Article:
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*On this date in 1960, Gabon gained its independence from France. Officially the Gabonese Republic they are a country on the west coast of Central Africa.
Originally settled by Pygmy peoples, they were absorbed into the Bantu tribes as they migrated. By the 18th century, a Myeni-speaking kingdom known as the Kingdom of Orungu formed in Gabon. It became a powerful trading center mainly due to its purchasing and selling enslaved people. The kingdom fell with the demise of the slave trade in the 1870s and the ensuing results of the Berlin Conference.
Since its independence from France in 1960, the sovereign state of Gabon has had three presidents. In the early 1990s, Gabon introduced a multi-party system and a new democratic constitution that allowed a more transparent electoral process and reformed many governmental institutions. Located on the equator, Gabon is next to Equatorial Guinea to the northwest, Cameroon to the north, the Republic of the Congo on the east and south, and the Gulf of Guinea to the west. It has an area of nearly 100,000 sq mi, and its population is 2.1 million people. There are three distinct regions: the coastal plains, the mountains (the Cristal Mountains and the Chaillu Massif in the center), and the savanna in the east.
Gabon’s capital and largest city are Libreville. The official language is French. Gabon is rich in folklore and mythology. “Raconteurs” keep traditions alive among the Fangs and the ingwala among the Nzebis. Gabon is also known for its masks and the reliquary figures of the Kota. Musically, Gabon boasts an array of folk styles and singers who perform in non-traditional styles like Patience Dabany and Annie-Flore Batchiellilys. Also known are guitarists like Georges Oyendze, La Rose Mbadou and Sylvain Avara, and Oliver N’Goma. Gabonese folk instruments include the obala, the ngombi, the balafon, and traditional drums.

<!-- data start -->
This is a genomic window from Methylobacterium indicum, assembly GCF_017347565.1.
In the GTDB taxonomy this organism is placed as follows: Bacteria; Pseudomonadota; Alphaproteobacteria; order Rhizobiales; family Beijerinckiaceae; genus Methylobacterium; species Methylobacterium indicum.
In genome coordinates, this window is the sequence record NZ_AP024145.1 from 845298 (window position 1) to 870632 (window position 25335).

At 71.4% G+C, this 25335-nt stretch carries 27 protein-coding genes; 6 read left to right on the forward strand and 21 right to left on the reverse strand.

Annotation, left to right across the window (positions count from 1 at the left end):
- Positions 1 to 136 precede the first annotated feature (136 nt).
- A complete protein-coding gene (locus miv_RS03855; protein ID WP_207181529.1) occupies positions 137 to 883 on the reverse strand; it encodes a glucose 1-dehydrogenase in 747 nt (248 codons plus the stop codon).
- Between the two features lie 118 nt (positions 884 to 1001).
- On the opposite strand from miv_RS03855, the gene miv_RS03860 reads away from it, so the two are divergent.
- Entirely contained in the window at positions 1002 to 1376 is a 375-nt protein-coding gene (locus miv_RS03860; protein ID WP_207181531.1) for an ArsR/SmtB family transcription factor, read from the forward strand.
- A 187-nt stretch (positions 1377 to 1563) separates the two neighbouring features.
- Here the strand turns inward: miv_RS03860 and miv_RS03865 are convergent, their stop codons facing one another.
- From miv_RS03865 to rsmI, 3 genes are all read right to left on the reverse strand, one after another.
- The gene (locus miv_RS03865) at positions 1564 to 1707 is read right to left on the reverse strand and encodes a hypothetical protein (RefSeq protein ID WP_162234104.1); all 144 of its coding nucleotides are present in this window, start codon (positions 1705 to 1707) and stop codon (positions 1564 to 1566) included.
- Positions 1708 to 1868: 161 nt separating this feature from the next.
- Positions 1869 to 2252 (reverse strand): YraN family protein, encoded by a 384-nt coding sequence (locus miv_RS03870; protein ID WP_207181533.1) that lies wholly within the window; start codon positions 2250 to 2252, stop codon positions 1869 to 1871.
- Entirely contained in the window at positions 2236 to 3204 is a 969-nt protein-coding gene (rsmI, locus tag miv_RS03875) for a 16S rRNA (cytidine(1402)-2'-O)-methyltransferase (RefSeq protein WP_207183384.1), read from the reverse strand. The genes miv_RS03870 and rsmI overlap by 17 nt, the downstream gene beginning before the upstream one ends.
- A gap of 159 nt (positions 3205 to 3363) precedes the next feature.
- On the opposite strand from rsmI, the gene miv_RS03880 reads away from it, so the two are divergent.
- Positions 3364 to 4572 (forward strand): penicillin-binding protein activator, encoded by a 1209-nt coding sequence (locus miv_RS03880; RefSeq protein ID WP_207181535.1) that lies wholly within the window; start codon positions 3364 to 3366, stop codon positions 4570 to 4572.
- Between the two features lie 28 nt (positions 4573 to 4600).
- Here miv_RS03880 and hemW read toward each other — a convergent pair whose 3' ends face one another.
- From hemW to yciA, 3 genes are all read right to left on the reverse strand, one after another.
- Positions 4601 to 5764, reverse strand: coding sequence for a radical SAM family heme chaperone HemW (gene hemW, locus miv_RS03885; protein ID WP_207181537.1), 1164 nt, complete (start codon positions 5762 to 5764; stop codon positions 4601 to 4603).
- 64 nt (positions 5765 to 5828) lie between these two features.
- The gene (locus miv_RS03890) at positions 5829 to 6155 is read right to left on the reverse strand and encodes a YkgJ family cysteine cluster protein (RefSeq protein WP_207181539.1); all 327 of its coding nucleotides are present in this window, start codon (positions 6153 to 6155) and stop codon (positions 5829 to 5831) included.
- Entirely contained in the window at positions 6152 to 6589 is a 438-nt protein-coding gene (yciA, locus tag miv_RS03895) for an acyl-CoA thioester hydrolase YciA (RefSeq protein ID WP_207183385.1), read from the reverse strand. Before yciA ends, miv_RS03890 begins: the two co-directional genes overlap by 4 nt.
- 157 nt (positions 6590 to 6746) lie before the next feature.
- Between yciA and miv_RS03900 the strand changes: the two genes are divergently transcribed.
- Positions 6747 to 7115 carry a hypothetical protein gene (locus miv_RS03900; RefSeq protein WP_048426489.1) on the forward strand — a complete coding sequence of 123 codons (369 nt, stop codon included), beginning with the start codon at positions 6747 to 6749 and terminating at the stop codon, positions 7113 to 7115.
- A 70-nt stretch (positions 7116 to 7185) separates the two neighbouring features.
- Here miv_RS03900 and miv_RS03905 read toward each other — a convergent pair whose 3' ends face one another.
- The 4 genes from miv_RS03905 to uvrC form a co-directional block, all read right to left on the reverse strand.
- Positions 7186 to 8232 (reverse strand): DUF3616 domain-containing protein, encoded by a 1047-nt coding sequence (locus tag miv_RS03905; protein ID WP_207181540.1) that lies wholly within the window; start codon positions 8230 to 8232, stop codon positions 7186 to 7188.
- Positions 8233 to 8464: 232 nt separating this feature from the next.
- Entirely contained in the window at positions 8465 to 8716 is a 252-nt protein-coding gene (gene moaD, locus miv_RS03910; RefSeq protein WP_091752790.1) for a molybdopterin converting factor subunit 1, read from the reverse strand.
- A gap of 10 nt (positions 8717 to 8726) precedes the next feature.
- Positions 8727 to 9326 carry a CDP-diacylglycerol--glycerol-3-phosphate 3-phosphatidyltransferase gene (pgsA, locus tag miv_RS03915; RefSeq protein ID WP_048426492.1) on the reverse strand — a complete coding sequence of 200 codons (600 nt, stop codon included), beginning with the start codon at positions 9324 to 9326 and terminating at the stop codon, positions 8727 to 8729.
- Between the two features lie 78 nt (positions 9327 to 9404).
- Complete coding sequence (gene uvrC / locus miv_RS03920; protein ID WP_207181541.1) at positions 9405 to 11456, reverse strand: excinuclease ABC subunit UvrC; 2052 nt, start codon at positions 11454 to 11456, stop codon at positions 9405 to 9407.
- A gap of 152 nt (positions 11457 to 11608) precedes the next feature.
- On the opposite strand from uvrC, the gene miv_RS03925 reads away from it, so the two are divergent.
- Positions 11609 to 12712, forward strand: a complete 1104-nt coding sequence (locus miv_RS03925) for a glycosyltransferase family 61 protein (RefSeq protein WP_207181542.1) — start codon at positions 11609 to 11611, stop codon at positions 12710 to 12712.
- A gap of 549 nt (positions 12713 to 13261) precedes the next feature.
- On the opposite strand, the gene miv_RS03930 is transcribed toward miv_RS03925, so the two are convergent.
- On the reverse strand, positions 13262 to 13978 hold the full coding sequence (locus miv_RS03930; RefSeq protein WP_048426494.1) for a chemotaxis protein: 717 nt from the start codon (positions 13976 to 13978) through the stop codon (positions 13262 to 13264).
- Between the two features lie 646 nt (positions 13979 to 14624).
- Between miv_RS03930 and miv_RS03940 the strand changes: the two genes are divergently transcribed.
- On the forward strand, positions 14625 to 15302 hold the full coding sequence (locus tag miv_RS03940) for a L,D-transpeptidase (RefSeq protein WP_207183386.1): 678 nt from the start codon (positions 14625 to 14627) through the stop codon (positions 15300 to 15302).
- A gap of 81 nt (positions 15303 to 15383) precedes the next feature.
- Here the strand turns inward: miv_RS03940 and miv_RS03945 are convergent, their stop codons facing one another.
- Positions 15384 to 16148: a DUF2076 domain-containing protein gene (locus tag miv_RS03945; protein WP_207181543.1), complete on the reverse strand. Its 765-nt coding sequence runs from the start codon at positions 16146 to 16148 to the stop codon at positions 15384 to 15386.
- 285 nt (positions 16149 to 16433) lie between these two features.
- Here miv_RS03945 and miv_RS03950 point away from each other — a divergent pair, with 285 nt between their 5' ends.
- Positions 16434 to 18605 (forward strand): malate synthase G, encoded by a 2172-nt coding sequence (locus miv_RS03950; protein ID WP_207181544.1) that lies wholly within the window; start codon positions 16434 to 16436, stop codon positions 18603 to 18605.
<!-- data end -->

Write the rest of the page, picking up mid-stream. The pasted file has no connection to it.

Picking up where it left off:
Since independence, Gabon has followed a nonaligned policy, advocating dialogue in international affairs and recognizing each side of divided countries. In inter-African affairs, Gabon espouses development by evolution rather than revolution and favors regulated private enterprise as the system most likely to promote rapid economic growth. Gabon played an important leadership role in the stability of Central Africa through involvement in mediation efforts. These were in Chad, the Central African Republic, Angola, the Republic of the Congo, the Democratic Republic of the Congo, and Burundi.
In December 1999, through the mediation efforts of President Bongo, a peace accord was signed in the Republic of the Congo (Brazzaville) between the government and most leaders of an armed rebellion. President Bongo was also involved in the continuing DRC peace process and played a role in mediating the crisis in Ivory Coast. Gabonese armed forces were also an integral part of the Central African Economic and Monetary Community (CEMAC) mission to the Central African Republic.
Petroleum and foreign private investment have helped make Gabon one of the most prosperous countries in Sub-Saharan Africa, with the fifth-highest HDI in the region (after Mauritius, Seychelles, Botswana, and South Africa) and the fifth highest GDP per capita (PPP) in all of Africa (after Seychelles, Mauritius, Equatorial Guinea, and Botswana). Its GDP grew by more than 6% per year from 2010 to 2012. However, because of inequality in income distribution, a significant proportion of the population remains poor.